When I discovered Owassoisms–an Owasso-based community blog with a presence on Facebook, and Twitter–I couldn’t believe my eyes. The small town news source reported over 3.5 million Facebook post views in January 2011 alone.
With over 9,000 Facebook followers, Owassoisms crushes almost every media outlet page in Oklahoma, and they’ve only been around for one year. How did it happen?
“I have never marketed or advertised the page,” says Cyndi Knoten, the one-woman show behind Owassoisms. “Word of mouth and suggestions from fans are what has helped it grow. I started by suggesting it to 20 Facebook friends, none of which knew it was me doing it, and it grew from there.” I would say you should check this 10 Best Sites to Buy Facebook Likes & Followers – IncrediTools for fast growth on social media.
“You’ve posted SO much helpful info!! Those #’s don’t surprise me at all,” wrote one Facebook fan. “Helpful” may be the secret to Owassoisms thriving community.
Knoten does everything from “A-Z, although my readers seem to think there are a lot more than that,” she said.
It all began in November of 2009 when Knoten, then a media consultant and advertising salesperson for the Owasso Reporter, took a month off work due to a medical condition. The parent publishing company to the Owasso Reporter, Neighbor Newspapers, began making some changes to the paper that Cyndi felt may have been detrimental.
“Neighbor Newspapers had hired a consultant who had previously worked for the LA Times to ‘beef up’ the Oklahoma papers. Local readers, advertisers, and ‘powers that be’ in Owasso saw it more as sensationalizing news and events,” she said.
When Knoten returned to work, her clients were disappointed with the changes in content.
“My advertisers began asking me what the paper was going to do to improve its image, as their customers were noticing the changes. I had pushed for blending in more web and social media, but was told by the consultant that it was ‘giving away too much free.’”
Knoten disagreed. She left the newspaper she had been a part of for 6 years to do it her way.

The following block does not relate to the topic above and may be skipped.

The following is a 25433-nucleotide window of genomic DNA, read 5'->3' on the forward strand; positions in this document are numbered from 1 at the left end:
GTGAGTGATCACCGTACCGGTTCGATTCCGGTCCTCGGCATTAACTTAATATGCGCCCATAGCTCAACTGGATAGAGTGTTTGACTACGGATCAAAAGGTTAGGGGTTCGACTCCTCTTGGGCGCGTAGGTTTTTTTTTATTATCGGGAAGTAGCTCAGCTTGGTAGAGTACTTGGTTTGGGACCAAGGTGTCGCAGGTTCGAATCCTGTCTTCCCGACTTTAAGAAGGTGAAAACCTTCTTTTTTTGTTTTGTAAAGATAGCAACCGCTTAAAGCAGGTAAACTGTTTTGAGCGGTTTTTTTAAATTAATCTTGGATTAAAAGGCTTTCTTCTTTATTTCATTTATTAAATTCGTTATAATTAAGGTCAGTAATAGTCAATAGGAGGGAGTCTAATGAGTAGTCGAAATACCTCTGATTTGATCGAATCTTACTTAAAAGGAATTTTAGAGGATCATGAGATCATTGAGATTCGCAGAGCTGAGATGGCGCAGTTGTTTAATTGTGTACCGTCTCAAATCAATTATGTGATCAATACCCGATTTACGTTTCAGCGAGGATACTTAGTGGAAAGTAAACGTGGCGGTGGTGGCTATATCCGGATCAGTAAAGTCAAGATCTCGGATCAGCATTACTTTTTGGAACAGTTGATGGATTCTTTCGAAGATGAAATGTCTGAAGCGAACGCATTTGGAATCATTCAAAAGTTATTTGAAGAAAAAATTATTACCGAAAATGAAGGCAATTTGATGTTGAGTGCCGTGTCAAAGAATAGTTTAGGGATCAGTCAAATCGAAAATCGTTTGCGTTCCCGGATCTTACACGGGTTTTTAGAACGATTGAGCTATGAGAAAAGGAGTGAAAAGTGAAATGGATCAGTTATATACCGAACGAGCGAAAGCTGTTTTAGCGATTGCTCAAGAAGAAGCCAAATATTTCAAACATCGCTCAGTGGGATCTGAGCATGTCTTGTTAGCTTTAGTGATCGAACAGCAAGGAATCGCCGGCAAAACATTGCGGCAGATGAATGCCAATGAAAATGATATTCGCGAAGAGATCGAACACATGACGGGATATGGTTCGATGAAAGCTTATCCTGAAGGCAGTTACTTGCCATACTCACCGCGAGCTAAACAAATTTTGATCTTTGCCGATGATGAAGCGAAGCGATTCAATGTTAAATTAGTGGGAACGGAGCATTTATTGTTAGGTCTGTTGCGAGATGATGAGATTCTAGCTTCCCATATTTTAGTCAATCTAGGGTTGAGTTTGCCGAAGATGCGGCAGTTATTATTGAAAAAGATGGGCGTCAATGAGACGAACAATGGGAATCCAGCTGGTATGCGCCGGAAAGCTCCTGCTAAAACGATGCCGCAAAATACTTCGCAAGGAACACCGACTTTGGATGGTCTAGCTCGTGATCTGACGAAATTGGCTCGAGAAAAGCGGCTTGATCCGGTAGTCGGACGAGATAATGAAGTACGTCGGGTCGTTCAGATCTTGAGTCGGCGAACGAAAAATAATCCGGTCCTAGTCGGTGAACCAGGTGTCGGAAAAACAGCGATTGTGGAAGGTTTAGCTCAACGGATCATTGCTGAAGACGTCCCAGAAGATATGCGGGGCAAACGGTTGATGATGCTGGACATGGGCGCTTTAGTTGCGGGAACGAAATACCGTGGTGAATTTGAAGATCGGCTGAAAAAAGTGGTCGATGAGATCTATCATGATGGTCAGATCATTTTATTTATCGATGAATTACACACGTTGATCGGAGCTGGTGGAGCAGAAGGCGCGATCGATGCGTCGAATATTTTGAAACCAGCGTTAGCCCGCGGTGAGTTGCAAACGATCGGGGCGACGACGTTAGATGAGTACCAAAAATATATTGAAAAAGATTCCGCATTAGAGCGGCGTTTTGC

“The way I saw it, the big time newspapers were folding left and right, and community papers were thriving,” Knoten explained. “I started Owassoisms as something to do, until I decided where I wanted to go from there. Within a month I had more fans than the paper did. My old advertiser found out it was me doing it, encouraged me to run with it, and the rest, as they say, is history. Readers like the positive glass-half-full look on their city.”
Owassoisms functions as a sort of real-time interactive community bulletin board. Knoten listens to the police scanner for breaking news, and sometimes it’s not necessarily optimistic.
“There was a plane crash this summer at an Owasso airport. I was the first to report it, the first on the scene, and the first to post pictures. Posting things in ‘real time’ is hard when people are close to what is going on. It is a little different than reading it when the next issue of the paper comes out.”
Her largest subscriber push, however, has been due to positive news and pulling the community together. “The biggest growth for my page was back in June, when I helped organize a ‘line the streets’ memorial for a local fallen soldier. It was put together quickly over a couple days, and people turned to Owassoisms for the when, where, and how. I grew 1,500 fans over 3 days.”
Even Trisha Yearwood is an Owassoisms follower on Twitter.
“It is read from all over the world. I get thank you’s from soldiers and students who are overseas and like to be kept up with what is going on at home,” Knoten said.
“I am one of those people who think everything happens for a reason. I think my illness was the reason for all of this being possible.”